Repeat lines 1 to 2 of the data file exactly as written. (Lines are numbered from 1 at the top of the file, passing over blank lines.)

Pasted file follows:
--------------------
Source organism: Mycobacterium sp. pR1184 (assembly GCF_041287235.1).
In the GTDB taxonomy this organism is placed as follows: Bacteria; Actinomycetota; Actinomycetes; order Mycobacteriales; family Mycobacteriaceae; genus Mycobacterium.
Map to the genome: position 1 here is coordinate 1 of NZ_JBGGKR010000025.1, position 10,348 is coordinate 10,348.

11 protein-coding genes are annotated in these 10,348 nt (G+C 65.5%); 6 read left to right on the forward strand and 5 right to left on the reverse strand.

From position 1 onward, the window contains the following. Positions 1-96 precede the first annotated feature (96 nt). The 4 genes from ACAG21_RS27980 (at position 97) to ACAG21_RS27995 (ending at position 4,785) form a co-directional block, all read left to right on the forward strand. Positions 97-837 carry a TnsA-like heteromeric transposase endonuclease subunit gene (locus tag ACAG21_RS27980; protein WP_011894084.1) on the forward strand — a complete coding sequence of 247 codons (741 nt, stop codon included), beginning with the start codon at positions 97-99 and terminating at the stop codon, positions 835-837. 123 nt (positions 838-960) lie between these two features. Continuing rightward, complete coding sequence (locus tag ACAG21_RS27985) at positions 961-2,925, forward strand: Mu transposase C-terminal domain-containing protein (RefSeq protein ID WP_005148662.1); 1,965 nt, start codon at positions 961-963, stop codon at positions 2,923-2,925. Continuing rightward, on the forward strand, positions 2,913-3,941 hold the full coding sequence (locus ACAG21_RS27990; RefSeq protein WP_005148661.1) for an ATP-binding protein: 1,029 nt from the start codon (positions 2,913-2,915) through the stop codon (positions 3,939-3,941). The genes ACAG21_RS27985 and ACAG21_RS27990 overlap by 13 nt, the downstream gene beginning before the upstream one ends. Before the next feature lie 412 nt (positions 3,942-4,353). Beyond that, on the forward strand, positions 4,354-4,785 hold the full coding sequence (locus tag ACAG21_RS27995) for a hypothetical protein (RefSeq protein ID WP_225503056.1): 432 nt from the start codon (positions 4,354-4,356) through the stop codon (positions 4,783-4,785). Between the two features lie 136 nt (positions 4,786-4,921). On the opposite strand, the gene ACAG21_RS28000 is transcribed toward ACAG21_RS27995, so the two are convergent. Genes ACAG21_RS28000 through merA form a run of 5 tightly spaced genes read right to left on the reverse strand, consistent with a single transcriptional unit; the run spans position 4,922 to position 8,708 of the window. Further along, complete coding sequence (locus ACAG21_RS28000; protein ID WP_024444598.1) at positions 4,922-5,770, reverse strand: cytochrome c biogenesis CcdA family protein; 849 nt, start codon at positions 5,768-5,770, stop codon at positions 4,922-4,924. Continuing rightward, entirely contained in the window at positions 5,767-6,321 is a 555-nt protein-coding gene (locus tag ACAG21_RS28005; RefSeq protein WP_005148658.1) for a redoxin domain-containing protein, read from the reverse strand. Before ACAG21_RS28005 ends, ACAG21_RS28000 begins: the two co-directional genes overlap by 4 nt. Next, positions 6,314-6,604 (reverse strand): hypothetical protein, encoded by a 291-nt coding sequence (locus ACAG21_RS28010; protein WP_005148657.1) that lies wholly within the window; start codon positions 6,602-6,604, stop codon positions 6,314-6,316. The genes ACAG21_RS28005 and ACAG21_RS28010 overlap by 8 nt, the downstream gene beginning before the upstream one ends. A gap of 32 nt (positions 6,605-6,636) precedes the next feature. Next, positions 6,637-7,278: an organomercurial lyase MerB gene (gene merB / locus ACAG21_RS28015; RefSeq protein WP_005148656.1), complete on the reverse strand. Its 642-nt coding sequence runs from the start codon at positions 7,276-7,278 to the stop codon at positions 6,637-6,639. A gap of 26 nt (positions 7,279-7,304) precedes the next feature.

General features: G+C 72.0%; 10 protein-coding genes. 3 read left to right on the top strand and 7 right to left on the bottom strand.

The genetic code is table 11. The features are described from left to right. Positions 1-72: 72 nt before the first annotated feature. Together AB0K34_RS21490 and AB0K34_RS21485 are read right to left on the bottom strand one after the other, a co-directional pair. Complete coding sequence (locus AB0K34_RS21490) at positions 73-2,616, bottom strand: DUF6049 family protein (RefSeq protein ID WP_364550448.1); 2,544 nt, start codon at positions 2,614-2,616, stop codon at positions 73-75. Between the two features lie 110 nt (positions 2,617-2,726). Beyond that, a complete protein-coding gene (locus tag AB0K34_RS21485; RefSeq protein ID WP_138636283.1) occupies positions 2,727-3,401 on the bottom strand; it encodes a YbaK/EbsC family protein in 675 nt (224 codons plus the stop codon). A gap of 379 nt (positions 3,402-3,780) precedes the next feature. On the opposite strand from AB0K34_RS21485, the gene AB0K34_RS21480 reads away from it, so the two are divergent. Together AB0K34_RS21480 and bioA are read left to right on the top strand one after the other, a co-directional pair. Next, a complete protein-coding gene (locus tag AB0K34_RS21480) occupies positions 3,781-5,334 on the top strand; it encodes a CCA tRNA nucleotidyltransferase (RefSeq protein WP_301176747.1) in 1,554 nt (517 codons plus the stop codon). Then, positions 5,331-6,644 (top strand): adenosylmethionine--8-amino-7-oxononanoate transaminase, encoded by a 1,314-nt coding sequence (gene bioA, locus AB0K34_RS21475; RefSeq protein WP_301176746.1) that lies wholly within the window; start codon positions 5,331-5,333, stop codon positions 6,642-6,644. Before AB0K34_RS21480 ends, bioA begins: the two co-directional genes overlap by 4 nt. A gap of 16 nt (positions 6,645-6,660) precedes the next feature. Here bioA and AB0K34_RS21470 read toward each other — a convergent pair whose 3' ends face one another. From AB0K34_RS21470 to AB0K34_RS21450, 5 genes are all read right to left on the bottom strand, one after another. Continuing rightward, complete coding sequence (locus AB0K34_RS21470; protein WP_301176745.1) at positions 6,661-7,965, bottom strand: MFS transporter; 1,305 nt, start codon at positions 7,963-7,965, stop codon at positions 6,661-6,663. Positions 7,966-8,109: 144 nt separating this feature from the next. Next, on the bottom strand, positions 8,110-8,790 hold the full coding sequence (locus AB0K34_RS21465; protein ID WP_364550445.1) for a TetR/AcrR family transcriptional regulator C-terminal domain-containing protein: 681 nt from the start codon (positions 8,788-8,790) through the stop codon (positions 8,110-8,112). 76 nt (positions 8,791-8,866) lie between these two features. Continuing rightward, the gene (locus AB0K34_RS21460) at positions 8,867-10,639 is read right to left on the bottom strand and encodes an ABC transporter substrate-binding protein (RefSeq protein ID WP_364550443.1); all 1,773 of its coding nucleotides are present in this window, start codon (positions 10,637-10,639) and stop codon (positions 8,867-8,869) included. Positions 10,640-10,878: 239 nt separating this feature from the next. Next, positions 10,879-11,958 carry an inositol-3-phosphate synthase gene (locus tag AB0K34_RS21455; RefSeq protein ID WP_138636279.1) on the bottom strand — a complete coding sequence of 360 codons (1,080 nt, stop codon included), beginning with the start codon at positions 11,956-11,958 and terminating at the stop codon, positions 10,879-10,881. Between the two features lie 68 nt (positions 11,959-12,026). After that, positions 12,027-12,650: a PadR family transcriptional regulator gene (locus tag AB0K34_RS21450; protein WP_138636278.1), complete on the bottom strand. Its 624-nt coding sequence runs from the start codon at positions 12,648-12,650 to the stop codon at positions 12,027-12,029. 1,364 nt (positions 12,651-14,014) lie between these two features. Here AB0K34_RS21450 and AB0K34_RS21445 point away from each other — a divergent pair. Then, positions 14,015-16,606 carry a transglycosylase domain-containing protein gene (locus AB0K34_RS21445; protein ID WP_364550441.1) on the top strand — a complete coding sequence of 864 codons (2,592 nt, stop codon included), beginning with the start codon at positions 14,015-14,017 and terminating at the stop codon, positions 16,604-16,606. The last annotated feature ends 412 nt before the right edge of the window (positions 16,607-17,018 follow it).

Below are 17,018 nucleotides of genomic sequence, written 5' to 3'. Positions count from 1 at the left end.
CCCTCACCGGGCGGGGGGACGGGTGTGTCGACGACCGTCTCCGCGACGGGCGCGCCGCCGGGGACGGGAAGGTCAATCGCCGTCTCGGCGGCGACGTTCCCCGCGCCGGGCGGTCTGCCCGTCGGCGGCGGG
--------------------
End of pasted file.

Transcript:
Source organism: Mycobacterium sp. pR1184 (assembly GCF_041287235.1).
In the GTDB taxonomy this organism is placed as follows: Bacteria; Actinomycetota; Actinomycetes; order Mycobacteriales; family Mycobacteriaceae; genus Mycobacterium.